youth ministry

The “No Drop-Off” Thing

Sometimes I hear about a thing. And the thing is attached to such a good sound byte that it sticks. And then that thing kind of takes a life of its own before you’ve really thought about it much.

And that’s what I think happened with the “no drop-off” thing that’s found favor in family ministry circles. (The best I can tell it started as part of the kids ministry at Northpoint and gained steam via Reggie Joiner’s book, Think Orange. But it’s also taken on a life of it’s own, you see it expressed in a lot of ways in churches who “do the Orange thing” in their churches.)

On the one hand I get it. I think there’s good reasoning and good research that churches need to better partner with parents to create ministries that don’t consistently separate people based on age alone.

But I don’t think the “No Drop Off” thing ever really addresses these three items of push back. When I’ve pressed into it I ultimately get a response based on accepting a philosophy of ministry without actually addressing how or why the philosophy is better.

  1. One reason drop-off programs work is because parents legitimately want a break from their children. Embedded in the “no drop off” concept is the idea that dropping kids off at a program at church is automatically bad. This is coming from people who work at churches who don’t actually get to enjoy the benefits of dropping a child off. Don’t dismiss that! I can’t tell you how awesome it is to drop a kid off at a program and have 90 minutes to myself or a date with my wife. If I can’t do that, I’m not sure why I don’t just stay home.
  2. The “no drop off” thing has a program-centric view of the role of parenting. In other words, it assumes that it’s best for me to come to a church program to connect with my kid spiritually and further assumes that I’m not going to do anything at home if the program doesn’t exist. In reality, people who self-select into  a “no drop off” program were highly likely to already connect with their kid at home, you’ve just made them busier. And people who aren’t connecting with their kids spiritually at home are just going to opt-out of the program altogether. They are busy enough and don’t need another thing to do.
  3. The “no drop off” thing eliminates people like me. I remember when I first read Mark DeVries book, Family-based Youth Ministry. On so many levels I deeply connected with the idea of parents as mentors and found hope in it. But I couldn’t shake this reality: If I needed a parent present for me to feel like I fit in at youth group, I would have never found Christ in high school. I would have walked into a room and realized it wasn’t really “for me” but church was for people from “good/church” families. My parents loved me, my parents wanted what was best for me. They were even very supportive of my religious activity. But they weren’t going to be involved. Had this been a thing when I was in high school, I wouldn’t have felt comfortable and I wouldn’t have gone back.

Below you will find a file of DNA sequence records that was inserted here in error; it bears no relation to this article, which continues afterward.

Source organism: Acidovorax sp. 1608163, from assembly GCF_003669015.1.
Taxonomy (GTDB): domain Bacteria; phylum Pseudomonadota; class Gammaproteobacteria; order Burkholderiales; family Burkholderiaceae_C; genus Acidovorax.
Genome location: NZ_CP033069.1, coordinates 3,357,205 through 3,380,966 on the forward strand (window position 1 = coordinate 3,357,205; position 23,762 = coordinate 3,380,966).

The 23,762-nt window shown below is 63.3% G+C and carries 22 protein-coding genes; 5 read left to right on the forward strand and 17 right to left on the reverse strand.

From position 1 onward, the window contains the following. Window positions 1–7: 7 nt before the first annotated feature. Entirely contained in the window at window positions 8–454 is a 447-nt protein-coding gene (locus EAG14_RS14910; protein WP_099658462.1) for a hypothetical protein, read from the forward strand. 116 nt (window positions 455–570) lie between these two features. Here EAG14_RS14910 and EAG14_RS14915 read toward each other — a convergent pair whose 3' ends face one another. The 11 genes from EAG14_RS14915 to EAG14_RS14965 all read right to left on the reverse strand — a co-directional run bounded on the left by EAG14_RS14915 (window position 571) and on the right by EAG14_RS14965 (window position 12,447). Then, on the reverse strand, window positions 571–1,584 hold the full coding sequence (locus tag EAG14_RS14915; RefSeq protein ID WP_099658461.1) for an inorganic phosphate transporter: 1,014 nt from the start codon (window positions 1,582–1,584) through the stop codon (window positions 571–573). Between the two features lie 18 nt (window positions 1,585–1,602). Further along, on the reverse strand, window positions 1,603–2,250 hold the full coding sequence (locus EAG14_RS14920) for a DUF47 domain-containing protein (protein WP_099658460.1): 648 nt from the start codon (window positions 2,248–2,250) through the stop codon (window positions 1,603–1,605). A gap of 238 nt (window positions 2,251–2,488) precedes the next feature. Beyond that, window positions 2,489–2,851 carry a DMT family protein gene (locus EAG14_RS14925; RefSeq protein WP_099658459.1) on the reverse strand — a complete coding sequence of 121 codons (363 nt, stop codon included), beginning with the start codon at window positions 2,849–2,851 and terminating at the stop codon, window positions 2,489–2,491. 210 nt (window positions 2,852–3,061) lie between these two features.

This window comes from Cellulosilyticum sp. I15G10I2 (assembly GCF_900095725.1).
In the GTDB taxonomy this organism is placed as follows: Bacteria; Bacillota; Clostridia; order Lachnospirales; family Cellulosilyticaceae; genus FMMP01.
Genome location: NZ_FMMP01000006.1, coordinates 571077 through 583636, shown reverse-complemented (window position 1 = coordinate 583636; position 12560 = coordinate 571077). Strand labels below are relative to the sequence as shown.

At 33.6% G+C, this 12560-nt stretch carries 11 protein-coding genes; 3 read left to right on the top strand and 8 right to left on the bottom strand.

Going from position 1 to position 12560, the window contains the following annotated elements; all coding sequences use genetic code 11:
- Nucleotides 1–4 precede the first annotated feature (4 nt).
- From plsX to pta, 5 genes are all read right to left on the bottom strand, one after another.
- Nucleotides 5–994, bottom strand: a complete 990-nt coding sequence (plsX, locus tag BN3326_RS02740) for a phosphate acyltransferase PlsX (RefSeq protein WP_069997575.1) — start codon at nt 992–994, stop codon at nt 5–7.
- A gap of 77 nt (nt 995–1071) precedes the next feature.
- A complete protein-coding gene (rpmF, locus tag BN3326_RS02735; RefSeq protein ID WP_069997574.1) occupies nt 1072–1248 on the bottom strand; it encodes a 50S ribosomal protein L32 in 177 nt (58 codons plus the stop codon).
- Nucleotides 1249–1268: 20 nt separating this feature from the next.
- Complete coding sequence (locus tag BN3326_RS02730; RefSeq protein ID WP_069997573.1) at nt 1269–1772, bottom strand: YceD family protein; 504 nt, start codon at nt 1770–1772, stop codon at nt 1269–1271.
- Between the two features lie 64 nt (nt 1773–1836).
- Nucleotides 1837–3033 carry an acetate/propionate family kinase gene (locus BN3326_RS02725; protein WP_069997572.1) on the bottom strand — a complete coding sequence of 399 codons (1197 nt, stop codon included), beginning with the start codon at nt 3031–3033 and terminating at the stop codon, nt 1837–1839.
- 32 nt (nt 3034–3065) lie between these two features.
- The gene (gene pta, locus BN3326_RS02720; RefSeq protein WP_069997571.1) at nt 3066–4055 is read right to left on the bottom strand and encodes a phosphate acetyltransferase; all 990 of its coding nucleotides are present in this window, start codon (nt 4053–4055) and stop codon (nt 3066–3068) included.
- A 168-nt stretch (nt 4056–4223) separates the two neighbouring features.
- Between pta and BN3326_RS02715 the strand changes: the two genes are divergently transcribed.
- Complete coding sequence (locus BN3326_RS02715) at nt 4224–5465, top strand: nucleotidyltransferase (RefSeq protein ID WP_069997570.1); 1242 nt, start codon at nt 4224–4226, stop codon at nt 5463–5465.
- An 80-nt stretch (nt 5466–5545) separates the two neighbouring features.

My first two push-backs are practical or philosophical. They are also grounded in trying very, very hard in 2007-2008 to make the “no drop off” thing work in my own church and seeing it fail. We restructured our entire church to support it… and it tanked. Hard.

But the last push-back is theological. It begs the question, “Is a ‘no drop off’ mantra from church leadership putting a hurdle in front of children and teens, preventing some from finding Christ? Are you making access to Jesus conditional on something a child can’t control– parental involvement?

By Adam McLane

Kristen and Adam live in the San Diego neighborhood of Rolando with their three children.

15 replies on “The “No Drop-Off” Thing”

I didn’t know this was a “thing” – but I have to agree, big time, with your thoughts on it. At least 75% of the kids in my youth group either don’t have a parent to be there, or they wouldn’t come if their parent(s) did. And as a parent, I think both parents and kids need a break from each other sometimes. Just my two-cents worth – but I think you’re right on.

I find validity in all three points, but I particularly resonate with number 3. It is personal to me as well, for the very same reasons you mentioned. I would have never found Jesus in middle school without a youth group, and I would have never found youth group if a parent had been required for my participation. And in 28 years of student ministry, I saw that same scenario repeat itself hundreds of time. It is indeed a philosophy that needs careful consideration more than universal implementation.